When Lehigh County officials began to look around for historical figures to honor in this bicentennial year, one name came to the head of the list right away- Declaration of Independence signer George Taylor.
Not only had Taylor played an important role in the founding of the nation, but the presence of his stately Georgian-style home in what is now Catasauqua is one of the few dwellings actually lived in by a signer of the Declaration of Independence that has stood the test of time. The home is now a National Historical Landmark and museum run by the borough.
A new monument planned for the site will include a plaque recognizing Taylor’s accomplishments and will be dedicated in September. At some future date it may include a bust of Taylor, paid for by funds raised by the community.
Among those working on the project are local residents Jessica Kroope, Martha Capewell Fox and Tom Jones. They have done extensive research- including at the Library of Congress- into what is known of Taylor’s early background and have found little to no documentary evidence for much of it.
“Everyone says he was from Ireland but there is no evidence of that,” says Kroope. “All the sources claim he was an indentured servant but we can find no documentary evidence of it. Was it all just rumor that people have repeated over the years and been accepted as fact? Or are there documents out there that are lost or that we cannot find that would have confirmed it? We just don’t know.”
As any genealogist knows the challenges that Kroope and her friends have faced is not unusual. Documents from the 18th century are not neatly organized. And the turmoil that followed the American Revolution led to many of them being scattered or destroyed.
It is known that Taylor was a native of the British Isles, which is comprised of England, Scotland, Wales or Ireland. If he did come to America as an indentured servant in the 1730s as most sources claim, it was a condition he shared with many of those who immigrated to the British colonies in the 18th century. In order to get passage to America an immigrant would have to agree to work for a period of time for a master. That time period would normally last from 3 to 7 years.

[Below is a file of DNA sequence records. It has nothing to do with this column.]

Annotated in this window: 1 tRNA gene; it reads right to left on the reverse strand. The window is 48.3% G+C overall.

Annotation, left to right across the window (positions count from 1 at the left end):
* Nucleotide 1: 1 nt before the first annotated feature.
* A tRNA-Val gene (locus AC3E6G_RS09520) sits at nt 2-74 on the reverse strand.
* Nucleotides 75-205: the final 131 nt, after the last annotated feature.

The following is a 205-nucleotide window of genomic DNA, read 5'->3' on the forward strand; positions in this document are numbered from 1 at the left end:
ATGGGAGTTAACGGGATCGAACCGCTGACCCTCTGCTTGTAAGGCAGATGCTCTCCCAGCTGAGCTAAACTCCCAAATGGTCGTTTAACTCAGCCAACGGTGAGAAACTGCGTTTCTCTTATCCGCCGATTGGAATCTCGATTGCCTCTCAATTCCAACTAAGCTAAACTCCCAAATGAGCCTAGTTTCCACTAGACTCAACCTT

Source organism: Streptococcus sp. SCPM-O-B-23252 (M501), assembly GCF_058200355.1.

Historian Richard Hofstadter, in his classic account of the colonial period, “America at 1750: A Social Portrait,” called it white servitude. “Nearly everywhere indentured servants were used and almost everywhere outside of New England they were vital to the economy,” he writes. Some were convicts, but the vast majority was the working poor of the British Isles who had no future in Europe and hoped for something better in America.
According to traditional accounts, George Taylor worked first as an iron furnace laborer for Samuel Savage. It was a sweaty and unpleasant job. But as the story was later told, Taylor had apparently learned to read and write and do simple arithmetic somewhere along the way and his master decided he could be more useful in the office.
By 1742, when Savage died, Taylor was running the books for both Savage’s Warwick Iron Furnace and Coventry Forge. Taylor’s next step was to marry Savage’s widow. He ran both places until 1752 when Savage’s son took them over. In 1755 Taylor leased with some partners the Durham Iron Furnace in Upper Bucks County.
By the 1760s Taylor was, if not a rich man, certainly on his way. In keeping with his status he purchased from Allentown founder William Allen, who was acting as agent for London speculator John Patterson, a 331 acre property called the Manor of Chawton, now in Catasauqua.
Here in 1767-68 he built a handsome Georgian-style home overlooking the Lehigh River that had few rivals in Northampton County. He lived here until 1776. Its most significant next owner was David Deshler, a patriot leader of the Pennsylvania German community who played a leading role in the 1780s and 90s in state and local government.
With the start of the 1770s Taylor had good reason to be proud of his rise in America and his success and had assumed a role just a little below the lordly Allen family. But as the growth of tension between England and her colonies grew Taylor found himself, although a member of the colonial assembly, drawn to what patriots came to call “the glorious cause.” He became a colonel in the Pennsylvania militia and by 1776 he had a contract to make cannon shot for the rebels.
At the same time Taylor was also assuming a larger political role. When five Pennsylvania delegates to the Second Continental Congress decided they could not support a total break with England they were forced to resign. The State Assembly appointed Taylor to be one of their replacements. On August 2, 1776 Taylor, along with most of the other delegates to the Congress, signed the Declaration of Independence.
It would be pleasant to record a happy future for George Taylor. But in the chaos that swept Pennsylvania in the later part of the revolution his iron furnace became the target of some who used his former business partnership with Joseph Galloway, a Tory, to accuse this singer of the Declaration of Independence as not being sufficiently patriotic.
Some historians believe that the seizing of Durham Furnace by the state authority for forfeited Tory property had little to do with Taylor’s patriotism but was an excuse for some members of the legislature to seize the property for themselves.
On February 23, 1781 George Taylor, age 65, died in Easton at the small Parsons-Taylor house.
The following October the British surrendered at Yorktown and the cause for which George Taylor and other signers had pledged, in the words of the Declaration of Independence, “our lives, our fortunes and our scared honor,” was victorious.